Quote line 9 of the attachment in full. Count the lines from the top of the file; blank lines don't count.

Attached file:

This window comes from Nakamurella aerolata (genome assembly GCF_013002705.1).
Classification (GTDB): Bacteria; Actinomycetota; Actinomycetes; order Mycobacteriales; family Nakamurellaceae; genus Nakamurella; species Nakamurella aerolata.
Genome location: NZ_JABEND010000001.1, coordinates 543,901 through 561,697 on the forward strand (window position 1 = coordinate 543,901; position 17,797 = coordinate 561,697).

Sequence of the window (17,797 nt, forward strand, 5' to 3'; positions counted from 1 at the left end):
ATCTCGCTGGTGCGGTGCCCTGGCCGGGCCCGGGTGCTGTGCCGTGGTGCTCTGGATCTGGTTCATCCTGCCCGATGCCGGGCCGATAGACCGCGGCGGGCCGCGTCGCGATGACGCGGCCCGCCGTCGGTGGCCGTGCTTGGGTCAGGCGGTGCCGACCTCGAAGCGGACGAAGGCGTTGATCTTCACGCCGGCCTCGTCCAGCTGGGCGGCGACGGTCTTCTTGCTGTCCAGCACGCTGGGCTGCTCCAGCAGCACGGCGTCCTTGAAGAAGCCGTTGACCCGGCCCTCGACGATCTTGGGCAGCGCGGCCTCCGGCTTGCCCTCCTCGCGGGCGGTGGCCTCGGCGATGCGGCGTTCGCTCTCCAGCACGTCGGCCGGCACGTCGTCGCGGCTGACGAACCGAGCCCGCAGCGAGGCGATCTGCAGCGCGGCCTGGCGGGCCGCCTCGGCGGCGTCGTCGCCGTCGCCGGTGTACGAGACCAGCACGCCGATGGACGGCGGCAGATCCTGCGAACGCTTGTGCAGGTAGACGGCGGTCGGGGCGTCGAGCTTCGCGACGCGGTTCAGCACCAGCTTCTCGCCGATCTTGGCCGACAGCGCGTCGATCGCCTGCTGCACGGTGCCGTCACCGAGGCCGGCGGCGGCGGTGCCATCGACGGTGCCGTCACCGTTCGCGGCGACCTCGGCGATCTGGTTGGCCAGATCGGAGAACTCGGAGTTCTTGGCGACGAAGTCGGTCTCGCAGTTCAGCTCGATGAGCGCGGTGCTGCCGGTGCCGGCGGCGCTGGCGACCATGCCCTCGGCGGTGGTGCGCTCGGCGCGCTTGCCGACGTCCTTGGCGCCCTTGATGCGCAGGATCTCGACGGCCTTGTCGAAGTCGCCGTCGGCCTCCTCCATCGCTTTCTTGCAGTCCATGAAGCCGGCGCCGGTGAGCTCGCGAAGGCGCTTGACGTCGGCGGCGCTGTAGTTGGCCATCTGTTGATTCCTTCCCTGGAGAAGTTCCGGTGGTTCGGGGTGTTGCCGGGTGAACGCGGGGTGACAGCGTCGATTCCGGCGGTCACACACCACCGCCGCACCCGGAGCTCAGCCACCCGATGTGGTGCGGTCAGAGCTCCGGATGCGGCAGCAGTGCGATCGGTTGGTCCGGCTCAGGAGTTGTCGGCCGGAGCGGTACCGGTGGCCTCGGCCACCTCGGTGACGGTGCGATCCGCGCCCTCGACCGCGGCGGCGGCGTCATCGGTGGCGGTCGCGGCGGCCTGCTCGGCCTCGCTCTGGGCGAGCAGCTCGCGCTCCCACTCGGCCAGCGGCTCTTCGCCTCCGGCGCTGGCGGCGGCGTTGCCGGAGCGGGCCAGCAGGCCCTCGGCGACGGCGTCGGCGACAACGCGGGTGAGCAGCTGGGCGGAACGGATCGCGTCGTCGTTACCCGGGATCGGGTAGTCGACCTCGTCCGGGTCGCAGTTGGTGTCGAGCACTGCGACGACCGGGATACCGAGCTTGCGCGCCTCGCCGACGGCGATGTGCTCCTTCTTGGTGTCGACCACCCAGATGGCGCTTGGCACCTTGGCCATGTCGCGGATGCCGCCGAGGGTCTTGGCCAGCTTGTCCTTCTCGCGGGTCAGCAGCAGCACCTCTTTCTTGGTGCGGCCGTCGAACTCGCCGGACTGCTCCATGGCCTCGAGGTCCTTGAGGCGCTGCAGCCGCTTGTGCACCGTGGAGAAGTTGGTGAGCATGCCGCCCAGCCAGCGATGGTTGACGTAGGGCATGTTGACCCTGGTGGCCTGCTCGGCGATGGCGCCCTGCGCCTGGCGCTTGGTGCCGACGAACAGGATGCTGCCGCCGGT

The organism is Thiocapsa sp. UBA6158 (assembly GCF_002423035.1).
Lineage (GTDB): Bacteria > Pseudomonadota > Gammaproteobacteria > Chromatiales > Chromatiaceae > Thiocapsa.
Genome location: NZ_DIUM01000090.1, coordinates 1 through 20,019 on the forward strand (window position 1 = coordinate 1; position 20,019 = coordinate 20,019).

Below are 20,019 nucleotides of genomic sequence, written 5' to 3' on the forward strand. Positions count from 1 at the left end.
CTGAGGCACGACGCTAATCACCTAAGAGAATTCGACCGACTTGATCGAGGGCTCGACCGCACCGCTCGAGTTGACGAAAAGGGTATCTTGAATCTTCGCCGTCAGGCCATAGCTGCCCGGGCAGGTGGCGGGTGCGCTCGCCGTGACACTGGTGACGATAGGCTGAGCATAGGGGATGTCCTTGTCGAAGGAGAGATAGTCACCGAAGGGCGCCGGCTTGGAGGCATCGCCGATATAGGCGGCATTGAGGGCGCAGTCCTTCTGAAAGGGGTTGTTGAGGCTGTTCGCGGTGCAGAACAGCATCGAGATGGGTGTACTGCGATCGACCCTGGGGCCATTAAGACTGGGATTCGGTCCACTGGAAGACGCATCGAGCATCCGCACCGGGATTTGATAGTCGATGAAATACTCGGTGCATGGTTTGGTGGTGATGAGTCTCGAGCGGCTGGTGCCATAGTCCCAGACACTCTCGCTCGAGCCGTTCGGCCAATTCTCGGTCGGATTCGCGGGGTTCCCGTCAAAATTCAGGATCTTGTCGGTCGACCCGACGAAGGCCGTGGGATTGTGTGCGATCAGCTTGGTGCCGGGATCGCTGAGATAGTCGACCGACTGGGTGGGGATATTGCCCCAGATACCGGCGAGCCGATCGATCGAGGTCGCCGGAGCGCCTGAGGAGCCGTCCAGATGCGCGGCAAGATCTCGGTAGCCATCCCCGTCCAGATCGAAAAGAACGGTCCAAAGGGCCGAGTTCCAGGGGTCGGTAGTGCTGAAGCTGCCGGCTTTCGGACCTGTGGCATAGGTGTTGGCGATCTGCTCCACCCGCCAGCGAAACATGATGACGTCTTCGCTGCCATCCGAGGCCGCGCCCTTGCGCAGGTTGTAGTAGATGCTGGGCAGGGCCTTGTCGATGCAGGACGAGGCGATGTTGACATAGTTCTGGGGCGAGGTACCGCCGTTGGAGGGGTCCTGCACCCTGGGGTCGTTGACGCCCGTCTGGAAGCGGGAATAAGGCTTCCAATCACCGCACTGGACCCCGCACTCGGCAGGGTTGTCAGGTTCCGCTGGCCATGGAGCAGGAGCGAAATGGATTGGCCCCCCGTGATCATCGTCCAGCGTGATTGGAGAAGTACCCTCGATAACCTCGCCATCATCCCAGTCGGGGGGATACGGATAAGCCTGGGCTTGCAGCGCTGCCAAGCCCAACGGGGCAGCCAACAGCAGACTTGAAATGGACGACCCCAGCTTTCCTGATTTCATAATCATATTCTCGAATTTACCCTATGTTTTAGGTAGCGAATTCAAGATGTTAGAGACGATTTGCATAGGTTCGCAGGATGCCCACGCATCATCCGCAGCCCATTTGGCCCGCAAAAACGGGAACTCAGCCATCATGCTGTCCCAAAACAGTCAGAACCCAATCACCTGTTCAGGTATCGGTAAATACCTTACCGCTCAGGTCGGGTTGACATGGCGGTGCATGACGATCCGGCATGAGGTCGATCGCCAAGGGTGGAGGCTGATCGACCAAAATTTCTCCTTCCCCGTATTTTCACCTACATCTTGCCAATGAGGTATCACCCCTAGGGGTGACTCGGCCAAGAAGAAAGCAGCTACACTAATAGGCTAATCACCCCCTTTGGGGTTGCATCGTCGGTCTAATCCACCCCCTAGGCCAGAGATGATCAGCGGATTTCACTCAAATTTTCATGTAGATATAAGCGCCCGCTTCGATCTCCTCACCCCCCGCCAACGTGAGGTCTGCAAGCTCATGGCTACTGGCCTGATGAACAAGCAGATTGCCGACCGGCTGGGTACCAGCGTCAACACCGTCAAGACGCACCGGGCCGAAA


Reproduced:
Below are 20,019 nucleotides of genomic sequence, written 5' to 3' on the forward strand. Positions count from 1 at the left end.